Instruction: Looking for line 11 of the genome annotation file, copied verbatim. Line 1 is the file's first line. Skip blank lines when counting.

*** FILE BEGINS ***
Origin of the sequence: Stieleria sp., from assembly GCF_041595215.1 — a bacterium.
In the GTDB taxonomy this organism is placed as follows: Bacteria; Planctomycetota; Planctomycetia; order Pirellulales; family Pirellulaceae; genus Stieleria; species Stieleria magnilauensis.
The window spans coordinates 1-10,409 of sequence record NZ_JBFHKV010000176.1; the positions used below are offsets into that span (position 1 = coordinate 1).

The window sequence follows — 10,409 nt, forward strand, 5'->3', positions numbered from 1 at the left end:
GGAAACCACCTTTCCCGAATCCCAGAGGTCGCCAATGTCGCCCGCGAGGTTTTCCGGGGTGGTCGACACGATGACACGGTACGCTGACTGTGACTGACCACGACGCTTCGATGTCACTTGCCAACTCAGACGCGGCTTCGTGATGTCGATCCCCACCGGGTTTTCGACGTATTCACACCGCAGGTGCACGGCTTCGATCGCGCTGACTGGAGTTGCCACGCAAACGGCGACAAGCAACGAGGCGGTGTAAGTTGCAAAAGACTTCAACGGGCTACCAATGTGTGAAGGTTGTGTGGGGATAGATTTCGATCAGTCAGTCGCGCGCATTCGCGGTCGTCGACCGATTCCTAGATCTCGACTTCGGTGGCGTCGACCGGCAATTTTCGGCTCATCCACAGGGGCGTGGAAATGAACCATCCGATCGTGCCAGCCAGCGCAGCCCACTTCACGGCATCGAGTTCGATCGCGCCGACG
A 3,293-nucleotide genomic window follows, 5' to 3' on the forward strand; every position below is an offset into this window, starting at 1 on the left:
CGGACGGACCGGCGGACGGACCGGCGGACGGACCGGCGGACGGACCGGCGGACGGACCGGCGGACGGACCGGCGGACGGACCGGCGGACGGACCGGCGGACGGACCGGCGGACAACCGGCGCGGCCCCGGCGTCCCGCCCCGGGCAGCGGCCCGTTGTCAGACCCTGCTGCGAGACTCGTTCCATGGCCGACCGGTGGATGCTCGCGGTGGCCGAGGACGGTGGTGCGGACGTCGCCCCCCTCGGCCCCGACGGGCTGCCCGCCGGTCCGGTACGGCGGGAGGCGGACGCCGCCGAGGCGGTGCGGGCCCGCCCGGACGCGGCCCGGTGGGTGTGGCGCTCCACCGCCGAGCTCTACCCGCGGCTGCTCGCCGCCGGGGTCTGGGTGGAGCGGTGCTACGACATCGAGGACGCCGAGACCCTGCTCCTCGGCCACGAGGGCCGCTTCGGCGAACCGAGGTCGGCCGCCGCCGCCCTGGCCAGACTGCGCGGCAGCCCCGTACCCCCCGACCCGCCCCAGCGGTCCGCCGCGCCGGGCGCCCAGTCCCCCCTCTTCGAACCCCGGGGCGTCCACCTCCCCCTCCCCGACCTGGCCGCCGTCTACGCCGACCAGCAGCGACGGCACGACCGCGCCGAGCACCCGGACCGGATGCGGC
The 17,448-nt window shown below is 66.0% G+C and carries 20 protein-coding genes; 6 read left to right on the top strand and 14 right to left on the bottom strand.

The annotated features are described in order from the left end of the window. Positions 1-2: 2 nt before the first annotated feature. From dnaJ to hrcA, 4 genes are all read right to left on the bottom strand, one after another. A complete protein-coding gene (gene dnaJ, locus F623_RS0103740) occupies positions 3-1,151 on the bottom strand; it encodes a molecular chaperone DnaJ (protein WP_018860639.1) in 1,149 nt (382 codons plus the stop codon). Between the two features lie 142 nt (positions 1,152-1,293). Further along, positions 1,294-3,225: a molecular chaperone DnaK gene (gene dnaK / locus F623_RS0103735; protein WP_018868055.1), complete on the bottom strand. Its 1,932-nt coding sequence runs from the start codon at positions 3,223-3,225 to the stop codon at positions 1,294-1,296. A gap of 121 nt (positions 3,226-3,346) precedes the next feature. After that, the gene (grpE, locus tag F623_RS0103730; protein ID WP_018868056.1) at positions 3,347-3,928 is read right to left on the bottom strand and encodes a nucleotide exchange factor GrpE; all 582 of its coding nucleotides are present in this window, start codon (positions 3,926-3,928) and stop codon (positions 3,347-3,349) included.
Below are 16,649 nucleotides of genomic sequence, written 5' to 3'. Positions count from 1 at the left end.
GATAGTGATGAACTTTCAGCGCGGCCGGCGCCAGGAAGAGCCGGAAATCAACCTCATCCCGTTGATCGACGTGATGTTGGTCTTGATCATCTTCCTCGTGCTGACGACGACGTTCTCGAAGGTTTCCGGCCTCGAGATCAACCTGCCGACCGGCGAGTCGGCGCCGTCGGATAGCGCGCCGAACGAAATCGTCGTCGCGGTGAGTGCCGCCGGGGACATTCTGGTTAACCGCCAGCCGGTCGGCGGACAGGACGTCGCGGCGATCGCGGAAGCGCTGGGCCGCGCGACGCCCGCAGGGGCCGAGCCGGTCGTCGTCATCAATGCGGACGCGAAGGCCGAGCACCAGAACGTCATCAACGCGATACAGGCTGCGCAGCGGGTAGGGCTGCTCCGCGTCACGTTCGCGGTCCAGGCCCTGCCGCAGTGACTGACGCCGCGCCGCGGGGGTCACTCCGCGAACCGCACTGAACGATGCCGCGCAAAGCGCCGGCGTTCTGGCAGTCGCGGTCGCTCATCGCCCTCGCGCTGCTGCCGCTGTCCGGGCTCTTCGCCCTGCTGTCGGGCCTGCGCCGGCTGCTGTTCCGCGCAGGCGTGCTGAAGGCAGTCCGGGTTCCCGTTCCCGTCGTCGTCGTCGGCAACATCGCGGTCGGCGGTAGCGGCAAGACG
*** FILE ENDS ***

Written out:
GATAGTGATGAACTTTCAGCGCGGCCGGCGCCAGGAAGAGCCGGAAATCAACCTCATCCCGTTGATCGACGTGATGTTGGTCTTGATCATCTTCCTCGTGCTGACGACGACGTTCTCGAAGGTTTCCGGCCTCGAGATCAACCTGCCGACCGGCGAGTCGGCGCCGTCGGATAGCGCGCCGAACGAAATCGTCGTCGCGGTGAGTGCCGCCGGGGACATTCTGGTTAACCGCCAGCCGGTCGGCGGACAGGACGTCGCGGCGATCGCGGAAGCGCTGGGCCGCGCGACGCCCGCAGGGGCCGAGCCGGTCGTCGTCATCAATGCGGACGCGAAGGCCGAGCACCAGAACGTCATCAACGCGATACAGGCTGCGCAGCGGGTAGGGCTGCTCCGCGTCACGTTCGCGGTCCAGGCCCTGCCGCAGTGACTGACGCCGCGCCGCGGGGGTCACTCCGCGAACCGCACTGAACGATGCCGCGCAAAGCGCCGGCGTTCTGGCAGTCGCGGTCGCTCATCGCCCTCGCGCTGCTGCCGCTGTCCGGGCTCTTCGCCCTGCTGTCGGGCCTGCGCCGGCTGCTGTTCCGCGCAGGCGTGCTGAAGGCAGTCCGGGTTCCCGTTCCCGTCGTCGTCGTCGGCAACATCGCGGTCGGCGGTAGCGGCAAGACG